Democratic standard bearers Joe Biden and Hillary Clinton didn't mince words on Friday, slamming the president over tweets that threatened violence against protesters in Minneapolis who are demanding justice after the police killing of George Floyd.
President Trump had characterized the protesters as "thugs," writing late Thursday that he refused to "stand back and watch this happen to a great American City." Most controversially, Trump tweeted that "when the looting starts, the shooting starts," prompting Twitter to swiftly attach a label to the tweet that said it "violated" the site's rules "about glorifying violence."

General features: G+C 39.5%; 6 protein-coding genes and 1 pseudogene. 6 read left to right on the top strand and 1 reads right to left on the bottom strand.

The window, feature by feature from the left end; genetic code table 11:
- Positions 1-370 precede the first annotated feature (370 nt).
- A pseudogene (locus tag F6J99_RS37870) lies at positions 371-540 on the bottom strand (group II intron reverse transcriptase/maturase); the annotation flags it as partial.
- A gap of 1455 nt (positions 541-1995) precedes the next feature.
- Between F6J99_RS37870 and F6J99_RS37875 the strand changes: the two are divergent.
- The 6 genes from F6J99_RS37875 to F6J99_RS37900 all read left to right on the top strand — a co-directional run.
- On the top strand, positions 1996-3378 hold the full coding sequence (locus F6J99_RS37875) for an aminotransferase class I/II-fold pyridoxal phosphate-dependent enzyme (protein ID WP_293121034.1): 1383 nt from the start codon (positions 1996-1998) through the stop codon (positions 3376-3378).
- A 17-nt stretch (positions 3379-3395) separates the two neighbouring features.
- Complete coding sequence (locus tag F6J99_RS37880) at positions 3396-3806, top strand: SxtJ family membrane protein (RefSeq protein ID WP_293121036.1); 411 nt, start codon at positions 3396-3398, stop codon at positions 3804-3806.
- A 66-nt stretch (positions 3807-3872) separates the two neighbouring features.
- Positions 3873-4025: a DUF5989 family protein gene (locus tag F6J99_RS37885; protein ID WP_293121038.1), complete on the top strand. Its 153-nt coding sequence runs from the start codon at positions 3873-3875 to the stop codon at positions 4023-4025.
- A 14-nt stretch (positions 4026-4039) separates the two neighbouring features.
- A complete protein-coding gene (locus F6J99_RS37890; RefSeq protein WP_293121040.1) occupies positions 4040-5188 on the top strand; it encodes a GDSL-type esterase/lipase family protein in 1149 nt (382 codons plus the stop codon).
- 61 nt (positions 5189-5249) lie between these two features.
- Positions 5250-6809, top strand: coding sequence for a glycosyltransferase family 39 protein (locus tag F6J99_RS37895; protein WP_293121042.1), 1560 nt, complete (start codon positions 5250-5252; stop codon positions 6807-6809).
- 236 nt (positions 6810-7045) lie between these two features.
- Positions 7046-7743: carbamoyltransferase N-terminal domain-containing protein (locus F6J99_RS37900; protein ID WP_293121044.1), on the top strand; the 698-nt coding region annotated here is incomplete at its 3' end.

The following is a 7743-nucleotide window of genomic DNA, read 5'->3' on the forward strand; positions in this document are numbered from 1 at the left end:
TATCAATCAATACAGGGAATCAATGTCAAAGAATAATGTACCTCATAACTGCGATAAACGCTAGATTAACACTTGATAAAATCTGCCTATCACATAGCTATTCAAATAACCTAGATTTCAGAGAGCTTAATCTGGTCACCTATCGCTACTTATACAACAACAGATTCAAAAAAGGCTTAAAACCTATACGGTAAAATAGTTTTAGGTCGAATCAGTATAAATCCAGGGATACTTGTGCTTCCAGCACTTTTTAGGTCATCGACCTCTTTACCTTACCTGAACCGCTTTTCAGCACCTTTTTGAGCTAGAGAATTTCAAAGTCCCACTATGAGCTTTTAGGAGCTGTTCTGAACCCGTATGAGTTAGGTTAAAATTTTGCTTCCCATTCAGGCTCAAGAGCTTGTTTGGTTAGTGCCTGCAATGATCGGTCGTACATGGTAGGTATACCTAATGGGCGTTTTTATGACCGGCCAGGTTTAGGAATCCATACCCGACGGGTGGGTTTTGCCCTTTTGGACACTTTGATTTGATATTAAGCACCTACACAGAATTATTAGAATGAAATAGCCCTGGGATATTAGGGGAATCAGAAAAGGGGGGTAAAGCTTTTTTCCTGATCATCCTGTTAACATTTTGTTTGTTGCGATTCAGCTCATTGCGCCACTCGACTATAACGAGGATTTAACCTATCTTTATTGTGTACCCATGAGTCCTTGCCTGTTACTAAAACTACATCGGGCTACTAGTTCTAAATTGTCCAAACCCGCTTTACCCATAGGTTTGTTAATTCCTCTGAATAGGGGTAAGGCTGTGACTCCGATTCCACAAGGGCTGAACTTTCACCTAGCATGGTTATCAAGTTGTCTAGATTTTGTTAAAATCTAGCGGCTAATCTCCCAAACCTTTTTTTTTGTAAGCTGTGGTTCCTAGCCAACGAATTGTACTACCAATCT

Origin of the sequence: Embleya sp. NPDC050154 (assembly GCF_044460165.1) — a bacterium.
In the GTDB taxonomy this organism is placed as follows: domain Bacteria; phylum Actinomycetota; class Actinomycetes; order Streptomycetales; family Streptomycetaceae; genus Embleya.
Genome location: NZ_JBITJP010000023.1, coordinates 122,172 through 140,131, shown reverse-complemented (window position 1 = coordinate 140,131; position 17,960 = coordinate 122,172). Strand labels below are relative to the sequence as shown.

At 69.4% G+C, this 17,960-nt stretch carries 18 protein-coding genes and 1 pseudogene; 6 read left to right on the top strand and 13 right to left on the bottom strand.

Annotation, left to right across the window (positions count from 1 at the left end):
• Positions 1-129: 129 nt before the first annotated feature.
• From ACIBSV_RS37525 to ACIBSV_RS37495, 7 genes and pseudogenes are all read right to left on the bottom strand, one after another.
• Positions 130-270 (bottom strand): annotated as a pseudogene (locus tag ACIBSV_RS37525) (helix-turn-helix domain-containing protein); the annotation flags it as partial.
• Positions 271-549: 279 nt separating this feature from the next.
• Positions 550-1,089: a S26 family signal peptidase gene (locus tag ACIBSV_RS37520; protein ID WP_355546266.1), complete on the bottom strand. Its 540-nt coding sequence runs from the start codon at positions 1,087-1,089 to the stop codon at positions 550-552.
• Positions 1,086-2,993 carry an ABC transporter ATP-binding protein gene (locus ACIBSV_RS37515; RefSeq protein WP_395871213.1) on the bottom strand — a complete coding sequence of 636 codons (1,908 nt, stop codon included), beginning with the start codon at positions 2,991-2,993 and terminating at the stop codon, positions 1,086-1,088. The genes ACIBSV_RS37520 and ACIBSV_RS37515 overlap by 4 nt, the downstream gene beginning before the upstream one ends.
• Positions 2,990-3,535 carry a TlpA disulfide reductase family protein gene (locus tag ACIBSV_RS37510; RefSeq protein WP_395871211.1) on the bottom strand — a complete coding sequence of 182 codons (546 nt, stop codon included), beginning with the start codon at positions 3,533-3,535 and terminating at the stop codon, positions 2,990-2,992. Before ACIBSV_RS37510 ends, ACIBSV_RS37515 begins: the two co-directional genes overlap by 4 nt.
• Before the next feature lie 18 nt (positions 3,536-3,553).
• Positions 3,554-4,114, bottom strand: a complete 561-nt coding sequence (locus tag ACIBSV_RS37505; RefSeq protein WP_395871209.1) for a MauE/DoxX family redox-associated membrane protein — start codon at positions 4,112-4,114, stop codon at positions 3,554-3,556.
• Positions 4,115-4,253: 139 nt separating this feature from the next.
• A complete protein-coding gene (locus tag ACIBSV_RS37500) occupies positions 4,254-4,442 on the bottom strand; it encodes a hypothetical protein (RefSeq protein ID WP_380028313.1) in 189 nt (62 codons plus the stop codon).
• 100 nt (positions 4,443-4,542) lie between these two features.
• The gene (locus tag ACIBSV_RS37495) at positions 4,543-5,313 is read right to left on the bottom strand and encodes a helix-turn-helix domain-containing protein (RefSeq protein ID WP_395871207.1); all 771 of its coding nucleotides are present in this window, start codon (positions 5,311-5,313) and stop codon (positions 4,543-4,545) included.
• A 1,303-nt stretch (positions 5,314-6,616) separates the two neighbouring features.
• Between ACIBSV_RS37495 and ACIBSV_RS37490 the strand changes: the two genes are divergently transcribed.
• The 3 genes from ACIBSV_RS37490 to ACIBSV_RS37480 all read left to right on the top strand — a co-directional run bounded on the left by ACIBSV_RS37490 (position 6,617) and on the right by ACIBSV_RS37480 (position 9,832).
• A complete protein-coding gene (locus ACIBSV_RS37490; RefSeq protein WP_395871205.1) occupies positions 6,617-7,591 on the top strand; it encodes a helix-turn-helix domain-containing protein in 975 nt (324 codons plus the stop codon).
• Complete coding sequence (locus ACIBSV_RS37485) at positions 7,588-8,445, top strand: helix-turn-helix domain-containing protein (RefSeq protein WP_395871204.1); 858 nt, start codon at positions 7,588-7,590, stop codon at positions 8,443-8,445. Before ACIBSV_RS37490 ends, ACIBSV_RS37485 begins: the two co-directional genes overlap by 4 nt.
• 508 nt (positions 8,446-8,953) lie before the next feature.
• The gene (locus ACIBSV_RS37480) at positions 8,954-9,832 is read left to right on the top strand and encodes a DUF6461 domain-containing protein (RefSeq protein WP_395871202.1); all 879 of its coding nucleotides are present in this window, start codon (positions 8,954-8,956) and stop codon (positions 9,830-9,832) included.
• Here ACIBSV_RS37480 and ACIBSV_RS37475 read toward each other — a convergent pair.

On Friday morning, Biden responded by expressing his anger that a black reporter for CNN was arrested by the Minneapolis police while "the white police officer who killed George Floyd remains free," adding "this, to me, says everything." Biden subsequently went after Trump for the threat against protesters:
Clinton, too, blasted Trump on Friday for "calling for violence against American citizens":
The White House, for its part, responded with a tweet claiming that Trump "did not glorify violence" and that he "clearly condemned it."